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In some languages you can set default values for function's arguments:

function Foo(arg1 = 50, arg2 = 'default') {
    //...
}

How do you do it in JavaScript?

Thanks.

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possible duplicate of Set a default parameter value for a JavaScript function –  vaxquis Apr 16 at 19:54

3 Answers 3

up vote 10 down vote accepted

In JavaScript, anything that isn't set is given the value undefined. This means that if you want to set default values for a function, your first line needs to be a check to see if those values aren't defined:

function Foo(arg1, arg2) {
    if (typeof(arg1) === "undefined") { arg1 = 50; }
    if (typeof(arg2) === "undefined") { arg2 = "default"; }
}

You can take a bit of a short cut if you know roughly what those values will be:

function Foo(arg1, arg2) {
    arg1 = arg1 || 50;
    arg2 = arg2 || "default";
}

However, if those arguments are falsy, they'll be replaced. This means that if arg1 is an empty string, null, undefined, false or 0 it'll be changed to 50, so be careful if you chose to use it

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I prefer the == null check instead of typeof(arg1) === undefined (as the jQuery library does internally: http://docs.jquery.com/JQuery_Core_Style_Guidelines#JSLint). Not only is it more concise, it also handles both null and undefined, so that client code can pass in null and get the default applied.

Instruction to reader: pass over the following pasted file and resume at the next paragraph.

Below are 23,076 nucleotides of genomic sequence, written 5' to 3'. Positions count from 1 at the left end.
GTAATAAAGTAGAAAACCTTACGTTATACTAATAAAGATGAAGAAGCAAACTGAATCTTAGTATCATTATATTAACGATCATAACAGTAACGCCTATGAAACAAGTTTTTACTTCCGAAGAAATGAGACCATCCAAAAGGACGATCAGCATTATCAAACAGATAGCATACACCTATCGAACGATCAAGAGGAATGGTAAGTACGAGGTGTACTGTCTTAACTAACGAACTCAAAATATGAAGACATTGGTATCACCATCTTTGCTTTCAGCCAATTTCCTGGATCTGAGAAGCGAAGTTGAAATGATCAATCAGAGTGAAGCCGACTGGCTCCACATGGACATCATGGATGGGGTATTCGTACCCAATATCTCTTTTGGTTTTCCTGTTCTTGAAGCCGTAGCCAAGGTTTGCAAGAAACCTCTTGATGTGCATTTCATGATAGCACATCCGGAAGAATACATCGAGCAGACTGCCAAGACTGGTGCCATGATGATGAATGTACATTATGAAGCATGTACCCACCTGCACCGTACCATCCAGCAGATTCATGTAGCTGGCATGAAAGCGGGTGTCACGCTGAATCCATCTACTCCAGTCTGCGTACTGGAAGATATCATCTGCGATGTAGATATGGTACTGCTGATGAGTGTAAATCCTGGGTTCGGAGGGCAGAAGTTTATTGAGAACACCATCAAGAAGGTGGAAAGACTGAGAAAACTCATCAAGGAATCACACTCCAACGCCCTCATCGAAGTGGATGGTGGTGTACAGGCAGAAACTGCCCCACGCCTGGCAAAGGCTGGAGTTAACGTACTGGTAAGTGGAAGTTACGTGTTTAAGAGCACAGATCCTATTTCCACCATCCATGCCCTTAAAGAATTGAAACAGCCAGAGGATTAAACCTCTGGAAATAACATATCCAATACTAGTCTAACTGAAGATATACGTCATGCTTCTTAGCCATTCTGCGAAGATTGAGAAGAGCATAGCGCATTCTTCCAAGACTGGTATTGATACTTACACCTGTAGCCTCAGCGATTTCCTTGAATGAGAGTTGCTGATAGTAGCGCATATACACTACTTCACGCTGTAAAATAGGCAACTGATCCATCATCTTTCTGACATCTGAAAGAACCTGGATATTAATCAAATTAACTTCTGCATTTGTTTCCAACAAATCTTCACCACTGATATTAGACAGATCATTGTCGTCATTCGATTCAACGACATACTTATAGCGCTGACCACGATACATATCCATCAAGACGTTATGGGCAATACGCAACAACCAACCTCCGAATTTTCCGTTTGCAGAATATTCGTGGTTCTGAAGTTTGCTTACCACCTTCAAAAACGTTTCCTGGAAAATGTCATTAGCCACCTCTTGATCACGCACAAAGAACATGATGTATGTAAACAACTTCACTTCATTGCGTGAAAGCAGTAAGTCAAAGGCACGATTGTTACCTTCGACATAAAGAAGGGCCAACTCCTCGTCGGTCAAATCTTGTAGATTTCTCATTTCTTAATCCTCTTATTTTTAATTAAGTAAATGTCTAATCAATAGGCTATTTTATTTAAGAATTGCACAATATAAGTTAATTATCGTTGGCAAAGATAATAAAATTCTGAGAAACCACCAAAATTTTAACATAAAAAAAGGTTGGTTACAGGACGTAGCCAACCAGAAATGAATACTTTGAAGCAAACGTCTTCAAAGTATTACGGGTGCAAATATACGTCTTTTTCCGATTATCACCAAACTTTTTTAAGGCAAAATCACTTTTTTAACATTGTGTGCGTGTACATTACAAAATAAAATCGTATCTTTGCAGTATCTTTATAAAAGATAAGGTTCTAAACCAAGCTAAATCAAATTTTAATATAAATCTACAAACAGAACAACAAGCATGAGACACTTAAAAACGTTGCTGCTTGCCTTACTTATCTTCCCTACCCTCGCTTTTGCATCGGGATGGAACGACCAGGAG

It is also possible to wrap the function in another function that supplies defaults. The prototypejs library has a function that supplies the argumentNames() (or if you don't want to use prototype, you can just borrow the implementation -- it's just a regex applied against the results of the function's toString()).

So you could do something like this:

var Foo = defaults(Foo, { arg1: 50, arg2: 'default' });
function Foo(arg1, arg2) {
  //...
}

And the implementation of defaults() would look something like this:

function defaults(fn, def) {
  return function() {
    var arg_names = fn.argumentNames();
    var nArgs = args.length;
    for (var nArg = 0; nArg < nArgs; ++nArg) {
      if (arguments[nArg] == null && arg_names[nArg] in def)
        arguments[nArg] = def[arg_names[nArg]];
    }
    fn.apply(this, arguments);
  }
}

Of course, that's untested code and the way it's written, it requires the Prototype library. But all that said, the == null approach inside the function is more natural to Javascript, is easier to debug (you don't have another function layer to step through), and I find it easier to read:

function Foo(arg1, arg2) {
  if (arg1 == null) arg1 = 50;
  if (arg2 == null) arg2 = 'default';
}
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Thanks for the response. By the way jQuery guidelines requires braces to be used in blocks. I prefer this too. So I guess something like arg1 == null && arg1 = 50 would be correct (i'm not sure about operators priority in JS)? –  SaltLake Jan 23 '11 at 2:56

You would have to do it in the function body:

function Foo(arg1 ,arg2) {
    if( typeof arg1 === 'undefined' )
        arg1 = 50;

    if( typeof arg2 === 'undefined' )
        arg2 = 'default';
    //...
}

Another way to test them for undefined or null is like this:

function Foo(arg1 ,arg2) {
    if( arg1 == undefined )
        arg1 = 50;

    if( arg2 == undefined )
        arg2 = 'default';
    //...
}

Some people don't like it because it is possible to override the value of undefined since it is just a global property. As long as it isn't overridden, this would work fine. If the parameters are null or undefined, they'll be set to a default.

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